|Offa's Dyke - North|
Botulism for breakfast, wooing the Welsh, a fine morning to compensate ....
My alarm woke me and I got up quickly, getting dressed and reaching for my jumper. As I picked it up, a family of earwigs fell out of its folds and scampered in a lively manner across the carpet. I don’t mind earwigs, but it did make me wonder what else may have paid me a visit during the night. My feet were a little battered, following yesterday’s exertions, so I spent a few minutes applying plasters and they were fine afterwards.
I made my way to Bod and Jo’s room. It was as hideous as mine, with a fossilised air-freshener standing like a twisted rock on top of the wardrobe, a century old cup-a-soup in a cupboard and broken bed-boards. Bod delighted in showing me an old bed mattress, propped against a wall in the corridor outside. It had an ochre and dark brown stain running down its length and looked as if a decomposing corpse had been left lying on it for a few weeks. A tin of paint was propping a fire door open – the only function it had served in this place, as there certainly hadn’t been any decorating done for a couple of decades. Bod and Jo told me that they had slept poorly at first, as the television in the bar downstairs was placed directly below their room and had bellowed at them for a good while.
We went downstairs for our cooked breakfast. I usually looked forward to my morning meal, but the environment we were in lent a certain health risk to the whole thing. My misgivings deepened when our food was served by a heavily limping woman with lank, greasy hair which hadn’t been tied back or put under a hat whilst she was cooking. I couldn’t get the sight of her out of my mind and we were about halfway through the meal when I voiced a particular concern.
“I wonder what her hand hygiene is like.”
Bod and Jo groaned and made objecting noises.
“Colin!” admonished Jo, “You can think it, but don’t say it!”
Bod imitated somebody scratching their crotch, also giving voice to an authentic rasping sound. I felt a little ill suddenly and couldn’t finish my runny eggs. We all seemed to be re-arranging the food on our plates, rather than actually eating it.
We join the Llangollen Canal
I think we were thankful to get out of the place for a while and we took ourselves into Chirk, still looking pleasant in the morning sunshine. We hadn’t even bothered to ask the Stanton if they did packed lunches. I didn’t know about the others, but I liked my food edible and with only a small chance of giving me lower-bowel cramps. We bought packed lunches in a shop and I was served by a very nice and chatty woman.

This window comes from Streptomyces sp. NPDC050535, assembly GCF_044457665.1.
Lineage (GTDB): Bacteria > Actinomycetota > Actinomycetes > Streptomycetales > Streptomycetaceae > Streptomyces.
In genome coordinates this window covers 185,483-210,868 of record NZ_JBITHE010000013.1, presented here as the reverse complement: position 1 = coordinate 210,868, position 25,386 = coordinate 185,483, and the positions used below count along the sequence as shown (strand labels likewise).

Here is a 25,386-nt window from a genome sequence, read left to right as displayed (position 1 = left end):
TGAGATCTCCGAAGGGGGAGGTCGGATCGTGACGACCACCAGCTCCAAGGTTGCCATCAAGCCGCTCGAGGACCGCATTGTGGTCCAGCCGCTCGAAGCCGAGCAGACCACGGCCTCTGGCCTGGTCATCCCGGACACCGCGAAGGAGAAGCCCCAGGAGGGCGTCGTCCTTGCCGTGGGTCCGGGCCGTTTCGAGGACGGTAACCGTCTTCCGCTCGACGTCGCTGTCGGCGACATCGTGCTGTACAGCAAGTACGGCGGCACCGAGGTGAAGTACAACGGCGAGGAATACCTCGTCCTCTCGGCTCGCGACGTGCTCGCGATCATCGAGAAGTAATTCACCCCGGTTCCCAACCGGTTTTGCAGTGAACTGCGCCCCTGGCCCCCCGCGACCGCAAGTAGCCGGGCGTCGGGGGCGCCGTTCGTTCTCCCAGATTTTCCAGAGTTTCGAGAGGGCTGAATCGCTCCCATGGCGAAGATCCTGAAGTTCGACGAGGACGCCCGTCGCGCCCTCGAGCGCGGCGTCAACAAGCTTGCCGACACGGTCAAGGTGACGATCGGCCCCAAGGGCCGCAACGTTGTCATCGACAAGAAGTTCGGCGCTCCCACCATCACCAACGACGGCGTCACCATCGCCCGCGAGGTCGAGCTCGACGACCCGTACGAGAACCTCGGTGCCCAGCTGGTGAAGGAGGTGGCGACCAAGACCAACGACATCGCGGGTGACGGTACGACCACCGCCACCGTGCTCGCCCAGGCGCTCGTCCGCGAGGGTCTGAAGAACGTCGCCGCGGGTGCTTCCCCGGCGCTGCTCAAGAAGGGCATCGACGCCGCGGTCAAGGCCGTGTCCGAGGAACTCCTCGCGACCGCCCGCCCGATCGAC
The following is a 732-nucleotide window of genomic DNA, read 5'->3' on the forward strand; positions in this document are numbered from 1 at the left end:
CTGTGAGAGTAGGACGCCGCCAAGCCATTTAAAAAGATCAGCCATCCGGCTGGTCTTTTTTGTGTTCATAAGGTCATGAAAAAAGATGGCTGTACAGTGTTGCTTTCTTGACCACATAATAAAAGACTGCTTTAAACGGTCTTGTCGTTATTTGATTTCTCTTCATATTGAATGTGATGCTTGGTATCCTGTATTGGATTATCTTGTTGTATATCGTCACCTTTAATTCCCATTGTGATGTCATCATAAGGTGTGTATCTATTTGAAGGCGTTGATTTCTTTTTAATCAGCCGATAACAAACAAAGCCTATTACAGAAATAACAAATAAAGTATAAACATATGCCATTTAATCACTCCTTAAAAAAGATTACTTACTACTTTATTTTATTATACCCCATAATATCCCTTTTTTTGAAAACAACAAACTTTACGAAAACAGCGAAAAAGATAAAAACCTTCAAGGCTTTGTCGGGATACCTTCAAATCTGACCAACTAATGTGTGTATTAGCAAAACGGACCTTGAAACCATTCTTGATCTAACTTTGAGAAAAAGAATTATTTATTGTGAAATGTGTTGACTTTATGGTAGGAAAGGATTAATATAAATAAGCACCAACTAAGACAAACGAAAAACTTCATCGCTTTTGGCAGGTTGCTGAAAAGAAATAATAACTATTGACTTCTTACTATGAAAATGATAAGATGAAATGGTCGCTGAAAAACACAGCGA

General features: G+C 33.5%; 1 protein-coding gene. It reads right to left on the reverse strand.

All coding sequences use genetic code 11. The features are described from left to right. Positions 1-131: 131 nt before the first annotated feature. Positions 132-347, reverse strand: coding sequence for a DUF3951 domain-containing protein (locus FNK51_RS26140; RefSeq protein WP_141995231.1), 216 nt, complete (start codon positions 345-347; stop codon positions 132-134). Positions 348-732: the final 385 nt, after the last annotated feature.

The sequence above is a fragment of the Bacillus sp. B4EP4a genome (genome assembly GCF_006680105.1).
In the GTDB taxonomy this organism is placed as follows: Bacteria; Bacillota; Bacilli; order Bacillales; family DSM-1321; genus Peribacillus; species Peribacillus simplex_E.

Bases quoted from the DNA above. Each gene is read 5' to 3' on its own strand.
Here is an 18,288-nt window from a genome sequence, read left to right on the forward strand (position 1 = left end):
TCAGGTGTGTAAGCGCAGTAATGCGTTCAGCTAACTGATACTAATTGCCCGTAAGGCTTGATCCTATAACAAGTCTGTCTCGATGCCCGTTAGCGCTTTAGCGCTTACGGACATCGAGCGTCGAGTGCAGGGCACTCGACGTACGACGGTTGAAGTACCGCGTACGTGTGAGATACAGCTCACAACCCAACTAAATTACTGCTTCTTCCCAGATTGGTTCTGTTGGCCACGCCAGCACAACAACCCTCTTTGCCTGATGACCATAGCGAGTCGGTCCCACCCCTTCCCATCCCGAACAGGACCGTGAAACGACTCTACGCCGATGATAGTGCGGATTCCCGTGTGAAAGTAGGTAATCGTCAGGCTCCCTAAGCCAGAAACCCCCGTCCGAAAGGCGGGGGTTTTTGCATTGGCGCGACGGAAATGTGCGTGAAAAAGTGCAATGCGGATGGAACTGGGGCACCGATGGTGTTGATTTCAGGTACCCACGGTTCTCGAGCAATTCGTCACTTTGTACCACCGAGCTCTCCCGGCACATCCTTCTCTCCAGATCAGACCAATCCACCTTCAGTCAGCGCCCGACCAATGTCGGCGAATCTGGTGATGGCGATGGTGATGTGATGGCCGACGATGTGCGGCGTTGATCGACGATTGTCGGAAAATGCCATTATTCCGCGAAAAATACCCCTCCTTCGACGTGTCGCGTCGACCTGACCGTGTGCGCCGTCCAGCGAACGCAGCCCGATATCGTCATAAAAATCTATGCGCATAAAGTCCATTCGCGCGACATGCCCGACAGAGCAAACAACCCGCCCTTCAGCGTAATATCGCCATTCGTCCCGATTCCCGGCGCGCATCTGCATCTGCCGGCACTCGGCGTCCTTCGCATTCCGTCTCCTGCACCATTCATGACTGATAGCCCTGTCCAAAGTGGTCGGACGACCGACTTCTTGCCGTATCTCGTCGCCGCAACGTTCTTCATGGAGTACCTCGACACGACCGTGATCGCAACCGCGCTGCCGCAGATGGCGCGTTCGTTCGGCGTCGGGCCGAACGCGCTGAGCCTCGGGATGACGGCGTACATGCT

We waited outside the Stanton for our lift. I, for one, did not want to go back inside the place if it wasn’t imperative to do so. When our taxi arrived, it was all I could do not to erupt in a great cheer and give the driver a grateful kiss. Jo took my room key to give to the Inn’s manager, but there was nobody about. The place was empty and locked up, so Jo just threw the key onto the bed and we left the hideous place behind with not a second glance. I wouldn’t recommend that you stay at this place. In fact, I’d be disgusted with you if you did unless you are a committed stain enthusiast, or looking for field work as part of your study on spores.
We were driven back to Castle Mill and then our driver waved us cheerio and went on, taking our luggage to Hand House in Llandegla. We got our rucksacks sorted and then began, crossing the road to walk up a fairly steep lane alongside of Gwyringar Wood and up one side of the It occurred to me as we trooped along, that we were going to be well and truly entering North Wales in the course of the day. I’d had my own views on this; after all, the folk around these parts weren’t known for their effusive friendliness towards the English. I’d recently lost my England cap and been forced to buy a plain one. This now seemed to be a kind act of fate; I wouldn’t now invite unnecessary trouble. In fact, I planned to be very careful in my relations with the locals and thought that I’d adopt the ‘hearts and minds’ approach that our armed forces are currently employing in Afghanistan. I’d carry a supply of boiled sweets with me to hand out to the indigenous children and my first aid kit could be readily used to patch up the local Football Hooligan Warriors. I’d be alright.